The other character was John Savage from the reservation. He expressed his individuality because of his upbringing. In the reservation he learnt ideas and values that were opposed to the ideas and values of the main society. It was impossible for him to understand or adjust to the Brave New World. In a world where no one was allowed to be unhappy John Savage said "I'm claiming the right to be unhappy."
What did the main character do to assert his individuality which led to tragic outcome?
At the end of the novel 'One Flew over the Cuckoo's Nest' Mc Murphy was dead. He offered a series of challenges to Nurse Ratched's power for example he took the group on a fishing trip in spite of everything she did to prevent it. His achievement was that his self assertion showed the other patients how they could assert themselves and establish their own identity. In the end he attacked 'Big Nurse' physically and she punished him by a series shock treatments and finally lobotomy. He was no longer able to maintain himself anymore, Chief Bromden killed him mercifully but he died because he asserted his individuality in order to help the group so he sacrificed his life for others. John Cotton was another character who asserted his individuality to help his group of sad little boys assert themselves. At the end "They were not sucking thumbs or biting nails or grinding teeth"." 'I'm proud of us.' he said". John Cotton drove over a cliff and died, so he also sacrificed himself in order to divert attention of the law away from the Bedwetters actions.
Guy Montag expressed his individuality by searching for a solution for his meaningless life which he was influenced to do so by a mysterious girl called Clarisse. He collected and read books and learned how to find sense from the books that he had been burning. He was motivated by an unrealistic idealism, that he could change society and bring back a book reading culture. His dissatisfaction with the idea of burning a precious tool that gives sense to life, led to him losing everything he had. Although he was not destroyed he lost his wife, home, job and identity. He escaped across the river and joined a group of penniless intellectuals but faced a very uncertain future. The same idea of losing identity and sacrifice was evident in 'Brave New World', where an outsider was forced to conform but couldn't. Savage failed to comply because of his upbringing and punished himself for the outlook of life in 'Brave New World' that was influencing him against the values he was taught. His failure to conform meant humiliation and the feeling of not knowing who he was or how he could live. This led him to despair and he committed suicide.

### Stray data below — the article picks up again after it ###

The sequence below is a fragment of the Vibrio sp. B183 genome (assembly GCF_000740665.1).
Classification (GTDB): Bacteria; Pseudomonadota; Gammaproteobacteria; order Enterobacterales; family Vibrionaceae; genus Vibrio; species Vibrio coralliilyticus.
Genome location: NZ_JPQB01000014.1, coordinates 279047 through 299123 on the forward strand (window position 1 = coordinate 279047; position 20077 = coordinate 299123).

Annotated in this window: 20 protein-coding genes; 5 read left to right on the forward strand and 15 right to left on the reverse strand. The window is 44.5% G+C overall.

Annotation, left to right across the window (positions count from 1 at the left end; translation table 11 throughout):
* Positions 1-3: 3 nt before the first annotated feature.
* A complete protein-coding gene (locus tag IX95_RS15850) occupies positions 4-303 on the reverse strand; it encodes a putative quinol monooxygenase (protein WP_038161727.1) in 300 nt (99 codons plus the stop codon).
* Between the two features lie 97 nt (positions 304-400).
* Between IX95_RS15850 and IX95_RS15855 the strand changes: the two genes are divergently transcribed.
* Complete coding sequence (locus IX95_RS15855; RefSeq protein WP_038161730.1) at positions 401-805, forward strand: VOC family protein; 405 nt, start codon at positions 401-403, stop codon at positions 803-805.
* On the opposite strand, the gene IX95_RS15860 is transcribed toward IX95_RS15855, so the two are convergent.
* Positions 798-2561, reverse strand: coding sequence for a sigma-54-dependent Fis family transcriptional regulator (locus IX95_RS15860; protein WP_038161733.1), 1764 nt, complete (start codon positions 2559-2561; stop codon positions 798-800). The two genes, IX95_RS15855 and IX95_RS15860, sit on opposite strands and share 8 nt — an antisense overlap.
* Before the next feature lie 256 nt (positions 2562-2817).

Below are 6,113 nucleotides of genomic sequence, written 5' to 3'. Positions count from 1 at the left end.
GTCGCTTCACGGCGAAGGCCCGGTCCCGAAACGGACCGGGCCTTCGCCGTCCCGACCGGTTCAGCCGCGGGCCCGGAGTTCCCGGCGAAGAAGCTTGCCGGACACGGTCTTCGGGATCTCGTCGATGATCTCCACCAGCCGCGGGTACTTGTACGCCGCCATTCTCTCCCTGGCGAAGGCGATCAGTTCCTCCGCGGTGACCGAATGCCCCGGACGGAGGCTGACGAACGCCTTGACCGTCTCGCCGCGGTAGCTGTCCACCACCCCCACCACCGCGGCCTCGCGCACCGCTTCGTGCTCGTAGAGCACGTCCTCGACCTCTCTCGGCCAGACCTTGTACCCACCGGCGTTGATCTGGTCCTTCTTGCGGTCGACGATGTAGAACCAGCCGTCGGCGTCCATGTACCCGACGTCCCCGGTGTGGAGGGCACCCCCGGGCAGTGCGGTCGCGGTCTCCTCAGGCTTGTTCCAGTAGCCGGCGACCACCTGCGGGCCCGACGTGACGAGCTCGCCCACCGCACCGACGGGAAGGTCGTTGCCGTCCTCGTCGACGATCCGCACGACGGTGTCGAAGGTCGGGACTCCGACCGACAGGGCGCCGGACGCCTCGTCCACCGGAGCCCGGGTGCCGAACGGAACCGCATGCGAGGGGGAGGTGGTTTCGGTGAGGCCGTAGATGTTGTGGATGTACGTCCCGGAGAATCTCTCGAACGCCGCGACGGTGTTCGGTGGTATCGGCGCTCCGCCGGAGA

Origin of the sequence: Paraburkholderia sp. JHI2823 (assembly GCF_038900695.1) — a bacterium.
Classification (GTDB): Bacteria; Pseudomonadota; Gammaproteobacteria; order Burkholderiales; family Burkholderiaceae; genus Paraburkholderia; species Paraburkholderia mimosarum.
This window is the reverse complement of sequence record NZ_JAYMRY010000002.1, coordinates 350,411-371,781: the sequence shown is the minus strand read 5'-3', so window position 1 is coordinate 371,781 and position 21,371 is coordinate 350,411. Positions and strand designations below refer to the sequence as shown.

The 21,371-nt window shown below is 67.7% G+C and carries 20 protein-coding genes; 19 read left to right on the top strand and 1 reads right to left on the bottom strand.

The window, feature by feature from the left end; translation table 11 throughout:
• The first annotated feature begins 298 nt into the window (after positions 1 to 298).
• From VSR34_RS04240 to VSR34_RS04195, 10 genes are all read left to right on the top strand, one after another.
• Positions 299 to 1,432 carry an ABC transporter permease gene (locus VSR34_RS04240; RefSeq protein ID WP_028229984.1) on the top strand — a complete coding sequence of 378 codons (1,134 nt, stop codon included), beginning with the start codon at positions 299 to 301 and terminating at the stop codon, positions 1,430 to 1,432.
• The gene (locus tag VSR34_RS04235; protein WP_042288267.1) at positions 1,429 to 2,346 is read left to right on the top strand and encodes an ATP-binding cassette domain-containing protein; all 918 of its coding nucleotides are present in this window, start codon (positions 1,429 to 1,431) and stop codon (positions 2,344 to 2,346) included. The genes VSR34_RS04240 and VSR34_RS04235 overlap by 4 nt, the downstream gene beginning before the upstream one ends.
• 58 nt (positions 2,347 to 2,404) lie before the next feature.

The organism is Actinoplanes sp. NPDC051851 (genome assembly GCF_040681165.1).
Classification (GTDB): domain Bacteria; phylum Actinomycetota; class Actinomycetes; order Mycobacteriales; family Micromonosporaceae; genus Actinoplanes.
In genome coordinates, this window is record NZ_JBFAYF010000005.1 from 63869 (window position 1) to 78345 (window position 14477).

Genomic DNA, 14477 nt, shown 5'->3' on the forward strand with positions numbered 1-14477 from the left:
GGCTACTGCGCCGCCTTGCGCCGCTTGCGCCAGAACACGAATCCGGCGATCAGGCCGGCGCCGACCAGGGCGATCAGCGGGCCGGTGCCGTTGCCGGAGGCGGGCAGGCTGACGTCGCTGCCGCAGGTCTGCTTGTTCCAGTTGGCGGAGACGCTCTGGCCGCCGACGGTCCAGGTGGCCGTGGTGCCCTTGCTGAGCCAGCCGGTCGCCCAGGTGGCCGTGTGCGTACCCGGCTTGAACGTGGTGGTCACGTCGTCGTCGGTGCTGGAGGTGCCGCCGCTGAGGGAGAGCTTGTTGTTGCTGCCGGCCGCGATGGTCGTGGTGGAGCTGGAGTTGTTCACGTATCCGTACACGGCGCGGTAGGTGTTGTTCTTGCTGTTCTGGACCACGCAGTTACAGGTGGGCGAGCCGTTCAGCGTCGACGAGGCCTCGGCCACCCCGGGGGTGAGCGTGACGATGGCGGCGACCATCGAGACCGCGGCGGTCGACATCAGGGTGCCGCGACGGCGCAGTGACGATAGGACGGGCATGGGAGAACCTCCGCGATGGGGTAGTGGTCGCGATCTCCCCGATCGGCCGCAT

In conclusion, it was seen that in these four novels the settings, characters and the motivation of these characters were different. In all the novels the outcome was similar because each main character was destroyed as a consequence of asserting his individuality and challenging authority to an intolerable degree. These novels invited us to consider to what extent our own New Zealand society represses and enforces conformity, by limiting people's critical judgment, diverting them with mass media and sports.